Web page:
hide Matching Documents

Browsing named entities in The Daily Dispatch: July 25, 1861., [Electronic resource]. You can also browse the collection for Gen Bee or search for Gen Bee in all documents.

Your search returned 3 results in 3 document sections:

he U. S. Congress, from Rochester District, N. Y.--an amateur fighter. Twenty-right Virginia Regiment, Col. R. T. Preston. Company B--Capt R. C. Runnels and private Z F Nutter, slightly wounded. Capt. Kent's Company--First Lieutenant R. W. Saunders, wounded; Ed. Langhorne, killed. General Kirby Smith, of Regular Army, was only wounded and not killed as at first reported. Colonel R. T. Preston took Colonel Wilcox, of the Michigan regiment, one captain and three privates prisoners, with his own hands. Gen. Johnston's Staff. Colonel Thomas, killed; Colonel Mason, wounded. Gen Bee's Staff. Colonel C. H. Stevens, wounded. Sixth North Carolina Regiment. Col. Fisher, killed. An estimate of the killed and wounded, by the Chief Military Surgeon at Gen. Beauregard's Headquarters, on the part of our army, places the amount at 300 to 400 killed, and 1000 to 1200 wounded. On the part of the enemy, from 6,000 to 7,000 killed and wounded.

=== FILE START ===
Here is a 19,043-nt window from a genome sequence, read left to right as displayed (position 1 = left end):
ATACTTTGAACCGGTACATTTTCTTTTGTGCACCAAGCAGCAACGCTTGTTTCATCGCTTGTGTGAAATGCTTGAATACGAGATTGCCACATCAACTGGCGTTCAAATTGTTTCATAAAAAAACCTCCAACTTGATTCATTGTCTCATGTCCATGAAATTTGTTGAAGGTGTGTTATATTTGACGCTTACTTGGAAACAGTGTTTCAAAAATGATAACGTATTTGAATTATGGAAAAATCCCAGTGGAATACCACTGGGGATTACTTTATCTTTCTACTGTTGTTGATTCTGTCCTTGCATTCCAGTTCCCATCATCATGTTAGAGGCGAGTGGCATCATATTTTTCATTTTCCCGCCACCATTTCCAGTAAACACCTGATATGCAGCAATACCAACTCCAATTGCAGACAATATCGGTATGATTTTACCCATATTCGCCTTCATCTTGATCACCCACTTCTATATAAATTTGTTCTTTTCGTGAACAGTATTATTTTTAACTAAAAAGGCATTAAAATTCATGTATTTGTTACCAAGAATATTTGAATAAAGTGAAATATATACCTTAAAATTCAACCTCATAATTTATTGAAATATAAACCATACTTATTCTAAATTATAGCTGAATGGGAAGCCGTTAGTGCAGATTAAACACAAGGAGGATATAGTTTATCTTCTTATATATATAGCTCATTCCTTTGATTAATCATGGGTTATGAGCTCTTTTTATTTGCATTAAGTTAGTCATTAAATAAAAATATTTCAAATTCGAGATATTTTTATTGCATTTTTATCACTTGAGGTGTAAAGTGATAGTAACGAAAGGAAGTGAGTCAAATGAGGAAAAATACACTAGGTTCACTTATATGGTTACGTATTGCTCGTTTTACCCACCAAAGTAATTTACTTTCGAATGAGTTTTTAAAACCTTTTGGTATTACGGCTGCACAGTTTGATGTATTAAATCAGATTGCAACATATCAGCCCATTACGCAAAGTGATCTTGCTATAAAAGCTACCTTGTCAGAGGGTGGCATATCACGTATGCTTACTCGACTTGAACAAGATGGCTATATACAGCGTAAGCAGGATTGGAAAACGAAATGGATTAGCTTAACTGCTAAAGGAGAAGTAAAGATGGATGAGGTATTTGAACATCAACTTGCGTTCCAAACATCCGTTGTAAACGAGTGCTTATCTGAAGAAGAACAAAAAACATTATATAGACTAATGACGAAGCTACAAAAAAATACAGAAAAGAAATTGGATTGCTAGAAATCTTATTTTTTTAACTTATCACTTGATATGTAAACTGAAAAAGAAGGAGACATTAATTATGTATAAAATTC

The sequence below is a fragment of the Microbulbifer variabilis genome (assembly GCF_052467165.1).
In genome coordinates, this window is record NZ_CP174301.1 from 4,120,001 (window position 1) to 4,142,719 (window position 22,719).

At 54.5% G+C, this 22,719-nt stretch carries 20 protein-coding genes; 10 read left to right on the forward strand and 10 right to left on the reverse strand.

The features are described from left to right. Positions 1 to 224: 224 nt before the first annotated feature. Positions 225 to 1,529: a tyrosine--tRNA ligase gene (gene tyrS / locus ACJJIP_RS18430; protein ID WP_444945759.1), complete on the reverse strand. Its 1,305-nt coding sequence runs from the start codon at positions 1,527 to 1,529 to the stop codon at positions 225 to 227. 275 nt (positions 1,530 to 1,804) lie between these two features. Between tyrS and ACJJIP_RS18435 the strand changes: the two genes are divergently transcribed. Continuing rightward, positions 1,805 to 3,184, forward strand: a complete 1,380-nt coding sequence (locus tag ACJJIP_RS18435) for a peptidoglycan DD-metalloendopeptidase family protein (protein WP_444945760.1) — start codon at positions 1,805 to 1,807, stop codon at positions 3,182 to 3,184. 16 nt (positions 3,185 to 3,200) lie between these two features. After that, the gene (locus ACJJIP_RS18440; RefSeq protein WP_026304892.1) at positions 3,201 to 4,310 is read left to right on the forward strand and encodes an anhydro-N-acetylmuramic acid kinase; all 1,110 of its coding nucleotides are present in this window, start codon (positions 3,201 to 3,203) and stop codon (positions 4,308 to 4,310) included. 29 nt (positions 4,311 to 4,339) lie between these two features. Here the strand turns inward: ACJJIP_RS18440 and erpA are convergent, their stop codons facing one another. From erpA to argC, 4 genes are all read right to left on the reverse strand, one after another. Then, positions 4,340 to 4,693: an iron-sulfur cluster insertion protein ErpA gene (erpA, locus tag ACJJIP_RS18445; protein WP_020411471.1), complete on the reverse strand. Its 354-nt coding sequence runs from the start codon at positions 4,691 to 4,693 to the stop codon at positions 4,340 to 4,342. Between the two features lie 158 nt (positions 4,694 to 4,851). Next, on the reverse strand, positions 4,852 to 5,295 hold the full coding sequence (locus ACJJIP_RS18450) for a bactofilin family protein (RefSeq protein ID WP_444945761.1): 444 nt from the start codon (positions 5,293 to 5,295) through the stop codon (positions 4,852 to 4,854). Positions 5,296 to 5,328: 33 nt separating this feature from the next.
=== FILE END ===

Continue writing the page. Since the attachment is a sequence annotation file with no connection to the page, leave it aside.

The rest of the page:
Carried home. --The bodies of Colonels Bartow, Johnston, and Gen. Bee, were yesterday escorted from the Capitol to the Petersburg Depot by the State Guard, accompanied by Governor Letcher and other gentlemen. The first battalion of the Third Regiment of North Carolina, under Lieut.-Col. Ray, formed a part of the escort on Tuesday evening from the Central Depot to the Capitol.
Between two and three o'clock large numbers of men were leaving the field, some of them wounded, others exhausted by the long struggle, who gave us gloomy reports; but as the fire on both sides continued steadily, we felt sure that our brave Southerners had not been conquered by the overwhelming hordes of the North. It is, however, due to truth to say that the result at this hour hung trembling in the balance. We had lost numbers of our most distinguished officers.--Generals Bartow and Bee had been stricken down; Lieutenant Colonel Johnson, of the Hampton Legion, had been killed; Colonel Hampton had been wounded, but there was at hand the fearless General whose reputation as a commander was staked on this battle; and with that chivalry which is his nature, Gen. Beauregard promptly offered to lead the Hampton Legion into action, which he executed in a style unsurpassed and unsurpassable. General Beauregard rode up and down our lines between the enemy and his own men, regard